It’s been proved that certain frequencies can induce terror in people, ranging from hallucinations to vomiting, panic and involuntary bowel movements. This is a lesson that will turn to have relevance for tonight’s gig, held at the Marquee Club in Leicester Square, which is a strange place indeed. It’s some five floors of different venues, with this journalist initially wondering onto the wrong floor, only to find himself confronted by a ‘Free Tibet’ benefit concert featuring Beth Orton. The venue on which the Telescopes are to play turns out to be the fifth floor, an extremely brightly lit room with a bar and plush sofas that only adds to the feel of unreality. After all, when was the last time an experimental guitar night was held right in Leicester Square?

Tonight the room has been taken over Club AC30, who specialise in bands that often lean toward the early 90’s aesthetic, and particularly that of the so-called ‘shoegazing’ movement. The bill was meant to feature former Spacemen 3 figurehead Sonic Boom (Pete Kember to his Mum) and Fuxa, who specialises in drone atmospherics, and whom would play together. Fuxa, however, had problems with customs in Britain, to the extent of being held in a cell at Heathrow overnight and his equipment confiscated. Quite why a musician specialising in this kind of music was deemed dangerous is inexplicable – perhaps the police were afraid that he could produce sub-audible frequencies with his machines that could induce nightmares and vomiting, as Throbbing Gristle once did - but it meant a failure to make the dates. Meanwhile, Sonic declined to turn up, informing the promoter by text message that there had been mid-tour ‘problems’ with the Telescopes. Over what can only be speculated, but you suspect the issue of plagiarism could have been one topic.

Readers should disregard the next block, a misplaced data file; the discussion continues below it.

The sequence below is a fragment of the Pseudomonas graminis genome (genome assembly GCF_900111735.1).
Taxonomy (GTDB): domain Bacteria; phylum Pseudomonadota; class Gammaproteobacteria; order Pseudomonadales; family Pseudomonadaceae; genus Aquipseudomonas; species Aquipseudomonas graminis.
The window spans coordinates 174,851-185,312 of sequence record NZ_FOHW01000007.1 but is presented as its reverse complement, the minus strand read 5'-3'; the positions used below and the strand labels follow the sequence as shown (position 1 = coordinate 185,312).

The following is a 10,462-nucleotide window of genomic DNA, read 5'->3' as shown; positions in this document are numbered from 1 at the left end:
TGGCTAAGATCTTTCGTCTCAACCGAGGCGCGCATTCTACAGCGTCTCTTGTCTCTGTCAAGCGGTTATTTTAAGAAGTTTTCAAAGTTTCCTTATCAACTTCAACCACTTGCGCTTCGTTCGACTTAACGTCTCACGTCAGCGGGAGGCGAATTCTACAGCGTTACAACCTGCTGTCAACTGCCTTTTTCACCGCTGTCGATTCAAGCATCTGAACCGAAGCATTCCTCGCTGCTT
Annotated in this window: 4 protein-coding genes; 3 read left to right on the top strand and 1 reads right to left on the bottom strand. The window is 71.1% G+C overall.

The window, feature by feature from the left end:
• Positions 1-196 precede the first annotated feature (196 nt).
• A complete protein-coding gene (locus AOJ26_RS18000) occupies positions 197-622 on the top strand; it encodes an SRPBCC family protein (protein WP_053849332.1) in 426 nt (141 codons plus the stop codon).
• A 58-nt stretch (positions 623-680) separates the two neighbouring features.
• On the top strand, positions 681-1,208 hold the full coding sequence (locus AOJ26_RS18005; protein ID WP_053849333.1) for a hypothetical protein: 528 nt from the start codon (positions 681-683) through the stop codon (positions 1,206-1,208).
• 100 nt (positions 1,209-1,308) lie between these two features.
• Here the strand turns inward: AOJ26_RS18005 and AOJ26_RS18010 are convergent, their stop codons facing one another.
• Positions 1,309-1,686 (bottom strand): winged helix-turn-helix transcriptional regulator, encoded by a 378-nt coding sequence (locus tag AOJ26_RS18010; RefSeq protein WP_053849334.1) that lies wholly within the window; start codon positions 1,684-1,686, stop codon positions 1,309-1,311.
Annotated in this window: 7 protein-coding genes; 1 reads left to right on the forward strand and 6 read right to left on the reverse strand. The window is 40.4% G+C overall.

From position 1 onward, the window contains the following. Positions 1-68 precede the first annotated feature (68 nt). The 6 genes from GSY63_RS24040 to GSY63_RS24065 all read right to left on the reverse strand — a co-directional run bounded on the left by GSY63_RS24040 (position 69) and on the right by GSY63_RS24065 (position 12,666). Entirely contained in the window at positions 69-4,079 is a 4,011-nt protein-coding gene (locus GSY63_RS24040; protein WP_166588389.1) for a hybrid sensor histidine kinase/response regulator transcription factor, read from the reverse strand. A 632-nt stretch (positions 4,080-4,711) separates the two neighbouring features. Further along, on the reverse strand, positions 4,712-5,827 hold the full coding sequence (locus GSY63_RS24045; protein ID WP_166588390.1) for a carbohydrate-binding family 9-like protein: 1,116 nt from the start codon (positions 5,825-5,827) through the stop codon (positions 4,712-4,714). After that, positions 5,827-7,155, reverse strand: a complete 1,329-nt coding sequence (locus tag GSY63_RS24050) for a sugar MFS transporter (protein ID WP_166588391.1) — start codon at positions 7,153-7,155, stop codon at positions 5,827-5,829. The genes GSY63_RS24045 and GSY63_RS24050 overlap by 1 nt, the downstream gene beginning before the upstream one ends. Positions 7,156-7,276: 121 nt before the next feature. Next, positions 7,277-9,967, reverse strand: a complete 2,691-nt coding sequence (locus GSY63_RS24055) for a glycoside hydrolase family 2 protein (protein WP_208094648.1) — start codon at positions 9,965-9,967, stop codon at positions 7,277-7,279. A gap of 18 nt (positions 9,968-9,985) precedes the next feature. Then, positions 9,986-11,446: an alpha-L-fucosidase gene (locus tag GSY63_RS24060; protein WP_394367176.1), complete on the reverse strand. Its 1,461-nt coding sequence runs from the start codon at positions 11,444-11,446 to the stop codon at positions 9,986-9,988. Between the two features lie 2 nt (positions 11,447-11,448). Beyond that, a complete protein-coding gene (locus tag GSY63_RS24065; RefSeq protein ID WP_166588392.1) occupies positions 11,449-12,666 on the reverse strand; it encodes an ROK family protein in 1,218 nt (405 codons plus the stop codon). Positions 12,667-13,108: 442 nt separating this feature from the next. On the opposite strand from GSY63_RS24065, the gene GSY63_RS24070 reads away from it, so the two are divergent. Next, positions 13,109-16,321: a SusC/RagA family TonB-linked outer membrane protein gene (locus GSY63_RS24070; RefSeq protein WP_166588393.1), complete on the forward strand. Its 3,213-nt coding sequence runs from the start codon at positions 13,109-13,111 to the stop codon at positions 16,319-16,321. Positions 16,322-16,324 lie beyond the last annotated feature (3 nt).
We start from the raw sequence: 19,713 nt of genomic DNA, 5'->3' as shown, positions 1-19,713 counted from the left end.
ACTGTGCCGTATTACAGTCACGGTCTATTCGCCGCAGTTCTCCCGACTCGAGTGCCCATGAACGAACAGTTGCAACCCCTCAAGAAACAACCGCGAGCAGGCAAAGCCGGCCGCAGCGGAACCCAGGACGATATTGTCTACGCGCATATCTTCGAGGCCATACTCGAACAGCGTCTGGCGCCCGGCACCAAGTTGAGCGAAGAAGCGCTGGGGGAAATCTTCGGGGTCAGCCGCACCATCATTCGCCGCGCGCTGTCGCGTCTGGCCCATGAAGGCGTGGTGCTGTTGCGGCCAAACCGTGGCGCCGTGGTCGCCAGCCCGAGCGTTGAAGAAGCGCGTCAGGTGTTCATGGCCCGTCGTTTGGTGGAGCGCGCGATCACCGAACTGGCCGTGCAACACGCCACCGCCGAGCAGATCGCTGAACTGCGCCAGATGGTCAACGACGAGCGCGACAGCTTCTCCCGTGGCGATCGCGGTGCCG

Rather unfair given Spacemen 3’s propensity for lifting a few tunes themselves, but it’s true that the Telescopes initial carnation was somewhere nebulously caught between a conjunction of Spacemen 3 with the Jesus and Mary Chain and My Bloody Valentine, with their propensity for hypnotic drone riffs, feedback-laced pop song and druggy image solidified by releases such as 'The Perfect Needle' and their debut album 'Taste'. Released on a number of labels – including Che and Creation – the Telescopes were often cast by the press as also-rans in the shoegazing scene in the late 80’s and early 90’s, yet the tag was unfair as the band proved with releases such as ‘Celeste’, which featured some beautifully ecstatic music and experimental grooves. After disappearing completely off the musical map around ’94, they reappeared some nine years later, whittling down from the original five members to just three, and with an often radically changed sound that was aired on their album ‘Second Wave’.